Three-dimensional (3D) printing of anatomic models derived from diagnostic images has proven useful for pre-surgical planning and educating clinical staff and patients. Now they could help augment testimony by radiologists in child abuse cases.
Radiologist testimony on injuries of physically abused children is highly valued, but effectively explaining specific findings on diagnostic images to juries can be difficult and challenging. Pediatric radiologists at the Children’s Hospital of Philadelphia (CHOP) believe that 3D models could make expert testimony easier for judges, juries, and attorneys to understand.
In the June issue of Pediatric Radiology, Christian A. Barrera, MD, clinical research coordinator in the Department of Radiology, and colleagues reported on the feasibility of creating 3D models from computed tomography (CT) images. They created two models of patients with suspected non-accidental injuries (NAIs): one of a 7-week-old infant girl and one of a 7-month old girl. These patients had chest CTs performed after radiographs revealed severe injuries.
The authors explained the process of creating each model in detail took 15 to 20 hours and cost about $250-$300 for each model.
Savvas Andronikou, MD, a pediatric radiologist with more than 20 years’ experience, reviewed the 3D models to identify all visible rib lesions and classify them according to their healing stage. Findings were compared with the chest CT reports to determine accuracy in detecting acute and chronic rib fractures. The authors reported that 88% of ribs with an acute fracture and 67% with no acute fracture were identified using the models. The presence or absence of chronic fractures was more visible in the models, with 96% of ribs with chronic fractures and 88% without them identified.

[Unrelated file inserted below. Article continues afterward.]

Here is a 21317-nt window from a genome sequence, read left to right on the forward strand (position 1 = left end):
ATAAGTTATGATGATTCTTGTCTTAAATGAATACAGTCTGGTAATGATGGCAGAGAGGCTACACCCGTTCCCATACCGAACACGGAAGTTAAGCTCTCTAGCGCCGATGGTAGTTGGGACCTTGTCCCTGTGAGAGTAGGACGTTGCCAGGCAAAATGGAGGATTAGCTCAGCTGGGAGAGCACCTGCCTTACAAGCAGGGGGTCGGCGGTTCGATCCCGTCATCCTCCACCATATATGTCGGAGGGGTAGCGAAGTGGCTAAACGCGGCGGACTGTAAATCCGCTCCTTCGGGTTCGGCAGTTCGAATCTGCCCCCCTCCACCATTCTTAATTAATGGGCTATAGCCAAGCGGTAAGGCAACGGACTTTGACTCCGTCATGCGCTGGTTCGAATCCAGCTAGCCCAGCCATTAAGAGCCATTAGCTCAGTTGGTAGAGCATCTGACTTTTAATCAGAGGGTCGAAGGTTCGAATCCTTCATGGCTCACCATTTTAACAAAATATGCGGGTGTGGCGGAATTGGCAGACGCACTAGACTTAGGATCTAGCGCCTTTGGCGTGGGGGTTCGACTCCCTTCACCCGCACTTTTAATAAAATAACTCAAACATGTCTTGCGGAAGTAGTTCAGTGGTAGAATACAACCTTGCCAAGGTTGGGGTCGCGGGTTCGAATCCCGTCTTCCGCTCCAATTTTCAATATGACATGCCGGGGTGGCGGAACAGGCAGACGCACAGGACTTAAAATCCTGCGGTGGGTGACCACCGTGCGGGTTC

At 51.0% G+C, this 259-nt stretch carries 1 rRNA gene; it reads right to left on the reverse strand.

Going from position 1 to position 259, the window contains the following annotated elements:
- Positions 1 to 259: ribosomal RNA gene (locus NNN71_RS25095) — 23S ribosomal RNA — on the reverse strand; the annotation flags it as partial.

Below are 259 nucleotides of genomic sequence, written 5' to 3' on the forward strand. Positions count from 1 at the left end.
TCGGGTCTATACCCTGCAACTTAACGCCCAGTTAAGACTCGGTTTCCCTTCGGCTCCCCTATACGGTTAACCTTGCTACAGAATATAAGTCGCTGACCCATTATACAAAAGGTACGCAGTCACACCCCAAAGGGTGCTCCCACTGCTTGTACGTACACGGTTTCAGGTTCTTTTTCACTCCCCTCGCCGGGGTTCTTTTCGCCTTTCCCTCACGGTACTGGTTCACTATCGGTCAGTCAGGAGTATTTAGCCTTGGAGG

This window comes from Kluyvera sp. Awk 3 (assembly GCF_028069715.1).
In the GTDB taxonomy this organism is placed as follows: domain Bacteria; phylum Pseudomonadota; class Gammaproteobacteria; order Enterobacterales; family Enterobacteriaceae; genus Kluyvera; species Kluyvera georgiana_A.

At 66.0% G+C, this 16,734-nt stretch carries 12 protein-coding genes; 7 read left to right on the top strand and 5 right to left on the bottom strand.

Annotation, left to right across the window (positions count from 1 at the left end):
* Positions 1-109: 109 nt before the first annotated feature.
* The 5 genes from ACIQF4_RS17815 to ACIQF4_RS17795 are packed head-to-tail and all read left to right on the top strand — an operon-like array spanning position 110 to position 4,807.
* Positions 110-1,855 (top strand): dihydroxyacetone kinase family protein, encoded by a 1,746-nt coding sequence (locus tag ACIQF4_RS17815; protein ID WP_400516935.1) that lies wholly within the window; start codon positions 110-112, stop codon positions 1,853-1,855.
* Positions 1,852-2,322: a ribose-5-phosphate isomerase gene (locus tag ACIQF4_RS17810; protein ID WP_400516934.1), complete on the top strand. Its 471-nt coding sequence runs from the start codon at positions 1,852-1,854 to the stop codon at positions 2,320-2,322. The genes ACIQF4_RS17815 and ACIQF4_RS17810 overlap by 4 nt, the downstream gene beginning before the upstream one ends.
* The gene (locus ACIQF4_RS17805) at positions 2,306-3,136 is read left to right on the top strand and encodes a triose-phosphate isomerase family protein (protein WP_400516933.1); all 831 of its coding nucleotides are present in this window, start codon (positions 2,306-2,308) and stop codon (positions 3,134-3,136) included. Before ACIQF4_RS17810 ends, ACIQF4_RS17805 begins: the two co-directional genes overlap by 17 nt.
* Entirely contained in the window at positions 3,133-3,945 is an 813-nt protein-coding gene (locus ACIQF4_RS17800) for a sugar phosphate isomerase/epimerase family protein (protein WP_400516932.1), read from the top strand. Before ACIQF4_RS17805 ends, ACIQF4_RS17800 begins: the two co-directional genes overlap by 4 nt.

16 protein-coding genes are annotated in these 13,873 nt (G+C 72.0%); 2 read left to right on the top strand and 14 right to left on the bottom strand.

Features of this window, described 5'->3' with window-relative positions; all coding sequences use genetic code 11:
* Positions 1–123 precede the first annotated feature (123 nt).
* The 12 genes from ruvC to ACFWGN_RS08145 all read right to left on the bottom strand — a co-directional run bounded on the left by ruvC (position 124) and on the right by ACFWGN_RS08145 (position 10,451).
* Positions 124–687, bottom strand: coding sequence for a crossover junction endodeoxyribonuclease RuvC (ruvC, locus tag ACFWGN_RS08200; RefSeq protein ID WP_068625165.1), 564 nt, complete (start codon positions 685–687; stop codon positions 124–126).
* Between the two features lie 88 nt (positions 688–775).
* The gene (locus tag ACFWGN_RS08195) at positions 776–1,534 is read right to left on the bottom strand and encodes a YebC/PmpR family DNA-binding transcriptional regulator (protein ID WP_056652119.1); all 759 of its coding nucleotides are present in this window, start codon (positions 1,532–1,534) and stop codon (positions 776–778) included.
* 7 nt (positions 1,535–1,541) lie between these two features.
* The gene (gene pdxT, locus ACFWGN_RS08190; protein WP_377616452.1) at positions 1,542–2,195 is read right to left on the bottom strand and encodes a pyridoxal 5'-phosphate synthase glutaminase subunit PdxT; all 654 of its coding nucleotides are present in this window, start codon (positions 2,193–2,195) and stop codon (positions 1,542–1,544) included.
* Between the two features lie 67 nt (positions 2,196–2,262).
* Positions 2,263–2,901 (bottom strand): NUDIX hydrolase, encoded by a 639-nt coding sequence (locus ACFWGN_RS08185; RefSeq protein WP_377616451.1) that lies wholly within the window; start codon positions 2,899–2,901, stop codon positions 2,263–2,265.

Physicians and social workers on CHOP’s Child Protection Team (CPT) were invited to examine the models and to comment upon their perceived value as a courtroom tool documenting NAI findings. The only criticism from the CPT team members was that the models needed to be sturdier. The authors noted that subtle lesions, such as non-displaced acute fractures, were more challenging to display in 3D models. They also acknowledged that chest radiography is the primary imaging procedure ordered in such cases and patients whose cases end up in court might not have CT scan, whose data is needed to create the 3D models.
In addition, the authors said they are hopeful that increased use of low-dose chest CT protocols comparable to four-view chest radiographs, reduced costs of 3D printing, and use of third-party companies will overcome issues of time and cost. They also acknowledge that such models need to be evaluated in court for their effectiveness as a visual-aid tool in supplementing expert testimony.
3D printed models can help radiologists testifying in child abuse cases. Appl Radiol.